The simple rule of thumb is to analyse what kind of tasks you perform with your CPU and then upgrade the hardware that results in the most gain. If you game a lot, focus on the graphics card. If you compile massive executables, then a processor is on order, unless you can use GPGPU libraries to push the compile task on the GPU rather than the CPU. And if you multi-task a lot, then more RAM is what you need.
Anything “gaming” helps!
There was an era when you needed hardware specific to get that little edge. Earlier “gaming” hardware had built-in features to help with different gaming scenarios. Nowadays, the “gaming” label is more of a gimmick with most devices. Let’s take a gaming mouse as an example, you can have 10-15 different buttons and awfully weird physical configurations. However, mice are ridiculously subjective and most professional gamers tend to use simple mice such as the Zowie FK1 which is a 3-button mouse with two additional buttons.
If we are to look at a different piece of hardware, such as a motherboard with Killer’s NIC, then it was only recently that they’ve managed to work out the kinks. Killer NICs were known to drop connection speeds randomly and the older software would sometimes prioritise the wrong software in its QoS system which would then require a reset to fix.
If you want to get a “gaming” hardware, then read up on the unique gaming related features that are included and then research to see if it really makes a difference. Blindly buying into gimmicks only makes it worse for the ecosystem as a whole since manufacturers would focus more on gimmicks and less on innovation.
The human eye can’t see beyond 24 FPS
This has long been debunked. The human eye has no fixed frame rate. Our eyes have evolved biologically to discern movement as and where it happens. And we notice motion better in our peripheral vision. For this motion to register, the temporal frequency has to be between 7-13 Hz. After that, the persistence of vision sets in and we see parts of each image rather than the entire image. Going by the fact that we can easily perceive the difference in motion, our eyes can notice the difference between 30 and 60 Hz. So a 60 Hz monitor is more than sufficient.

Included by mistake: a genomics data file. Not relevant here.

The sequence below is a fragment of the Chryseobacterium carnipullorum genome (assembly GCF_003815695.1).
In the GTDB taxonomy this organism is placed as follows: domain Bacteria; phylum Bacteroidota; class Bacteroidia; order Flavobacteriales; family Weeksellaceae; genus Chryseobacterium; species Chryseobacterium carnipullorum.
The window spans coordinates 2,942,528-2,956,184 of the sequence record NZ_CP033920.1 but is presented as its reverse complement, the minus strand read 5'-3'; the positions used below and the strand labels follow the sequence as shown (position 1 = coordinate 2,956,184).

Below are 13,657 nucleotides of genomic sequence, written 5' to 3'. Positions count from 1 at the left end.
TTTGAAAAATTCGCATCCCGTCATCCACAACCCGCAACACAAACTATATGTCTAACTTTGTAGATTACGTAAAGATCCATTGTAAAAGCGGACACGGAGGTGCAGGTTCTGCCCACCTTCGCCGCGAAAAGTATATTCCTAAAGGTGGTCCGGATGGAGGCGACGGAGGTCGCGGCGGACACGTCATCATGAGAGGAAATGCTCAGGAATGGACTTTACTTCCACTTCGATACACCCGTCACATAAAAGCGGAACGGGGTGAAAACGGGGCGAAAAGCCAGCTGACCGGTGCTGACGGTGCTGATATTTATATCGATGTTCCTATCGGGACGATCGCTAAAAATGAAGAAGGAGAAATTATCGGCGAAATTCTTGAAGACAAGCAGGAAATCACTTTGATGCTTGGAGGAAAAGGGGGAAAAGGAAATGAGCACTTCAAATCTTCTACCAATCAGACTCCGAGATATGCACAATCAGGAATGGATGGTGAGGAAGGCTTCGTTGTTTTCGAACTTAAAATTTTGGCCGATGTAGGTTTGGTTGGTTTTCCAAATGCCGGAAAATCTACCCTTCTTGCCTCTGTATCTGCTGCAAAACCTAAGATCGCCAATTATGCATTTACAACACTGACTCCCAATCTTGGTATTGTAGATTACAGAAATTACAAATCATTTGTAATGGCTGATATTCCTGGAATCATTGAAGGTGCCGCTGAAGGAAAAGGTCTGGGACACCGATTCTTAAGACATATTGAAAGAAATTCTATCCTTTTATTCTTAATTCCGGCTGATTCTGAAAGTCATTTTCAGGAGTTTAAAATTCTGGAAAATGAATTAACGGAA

However, we can easily see the difference between a 60 Hz monitor and a 120 Hz monitor and even a 144 Hz monitor. The images become ridiculously smooth. However, there is the question of display technologies. If you were to use a crappy VA panel with a driver pushing 120 Hz, you’ll have a poor experience because you’ll still see ghosting. What we’re trying to say is that if you are going for a 120 Hz monitor or better, you should go for a good quality panel that is capable of making the most of the faster refresh rate. Also, it goes without saying that you should have a good graphics card for the higher FPS.
ESD will kill your components
Electrostatic Discharge has often been a cause for worry when dealing with sensitive electronic components. This is still true to quite an extent, however, most components these days have built-in ESD protection mechanisms with multiple capacitors to and fuses to prevent a high discharge from overloading any of the components. Usually, you’ll find such mechanisms for the USB and LAN ports on a motherboard.
The simple fact is that you no longer need ESD protection in the form of an anti-static wrist strap or floor mat. Nor do you need to get rid of your floor carpet before handling the innards of your PC. However, it wouldn’t hurt to do so. Honestly speaking, most of us in the Test Centre haven’t shorted out any CPU / GPU or motherboard for ages and we work in a relatively cool environment. Moreover, some of the folks in the Test Centre have an affinity towards static charge build-up, and yet, there have been no mishaps.
You need a CAD/Gaming/Editing PC
The average PC can run everything. Given how PC hardware has evolved to become really powerful and when you consider that most hardware is practically similar except for a few minor changes, what you have is sufficient for most situations. Let’s say you want to start playing around with CAD or video editing, then conventional wisdom would require you to invest in specialised hardware, i.e. a workstation CPU such as Intel’s Xeon or AMD’s EPYC and a workstation GPU such as NVIDIA’s Quadro or AMD’s RadeonPro. However, such hardware only comes into play when you need to build a production quality system. The average PC is quite capable of handling these tasks, you’ll just end up spending more time to get the job done.